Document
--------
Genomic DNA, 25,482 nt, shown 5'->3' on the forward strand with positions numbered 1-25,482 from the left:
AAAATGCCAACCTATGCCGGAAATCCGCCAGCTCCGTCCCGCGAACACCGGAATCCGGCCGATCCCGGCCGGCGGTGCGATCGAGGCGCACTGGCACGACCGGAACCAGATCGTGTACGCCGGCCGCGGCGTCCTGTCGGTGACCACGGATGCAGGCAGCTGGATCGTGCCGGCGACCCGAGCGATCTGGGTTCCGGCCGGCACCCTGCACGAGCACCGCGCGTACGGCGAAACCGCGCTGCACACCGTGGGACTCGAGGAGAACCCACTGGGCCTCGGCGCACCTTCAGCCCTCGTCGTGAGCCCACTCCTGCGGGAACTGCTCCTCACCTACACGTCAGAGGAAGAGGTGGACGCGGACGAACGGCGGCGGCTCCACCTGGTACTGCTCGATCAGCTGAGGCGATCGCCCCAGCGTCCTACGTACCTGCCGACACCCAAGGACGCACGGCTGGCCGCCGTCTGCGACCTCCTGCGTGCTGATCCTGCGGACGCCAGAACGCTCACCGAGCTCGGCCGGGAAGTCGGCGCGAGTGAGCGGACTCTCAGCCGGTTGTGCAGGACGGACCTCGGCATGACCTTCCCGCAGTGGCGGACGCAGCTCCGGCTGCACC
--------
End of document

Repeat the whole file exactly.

Genomic DNA, 25,482 nt, shown 5'->3' on the forward strand with positions numbered 1-25,482 from the left:
AAAATGCCAACCTATGCCGGAAATCCGCCAGCTCCGTCCCGCGAACACCGGAATCCGGCCGATCCCGGCCGGCGGTGCGATCGAGGCGCACTGGCACGACCGGAACCAGATCGTGTACGCCGGCCGCGGCGTCCTGTCGGTGACCACGGATGCAGGCAGCTGGATCGTGCCGGCGACCCGAGCGATCTGGGTTCCGGCCGGCACCCTGCACGAGCACCGCGCGTACGGCGAAACCGCGCTGCACACCGTGGGACTCGAGGAGAACCCACTGGGCCTCGGCGCACCTTCAGCCCTCGTCGTGAGCCCACTCCTGCGGGAACTGCTCCTCACCTACACGTCAGAGGAAGAGGTGGACGCGGACGAACGGCGGCGGCTCCACCTGGTACTGCTCGATCAGCTGAGGCGATCGCCCCAGCGTCCTACGTACCTGCCGACACCCAAGGACGCACGGCTGGCCGCCGTCTGCGACCTCCTGCGTGCTGATCCTGCGGACGCCAGAACGCTCACCGAGCTCGGCCGGGAAGTCGGCGCGAGTGAGCGGACTCTCAGCCGGTTGTGCAGGACGGACCTCGGCATGACCTTCCCGCAGTGGCGGACGCAGCTCCGGCTGCACC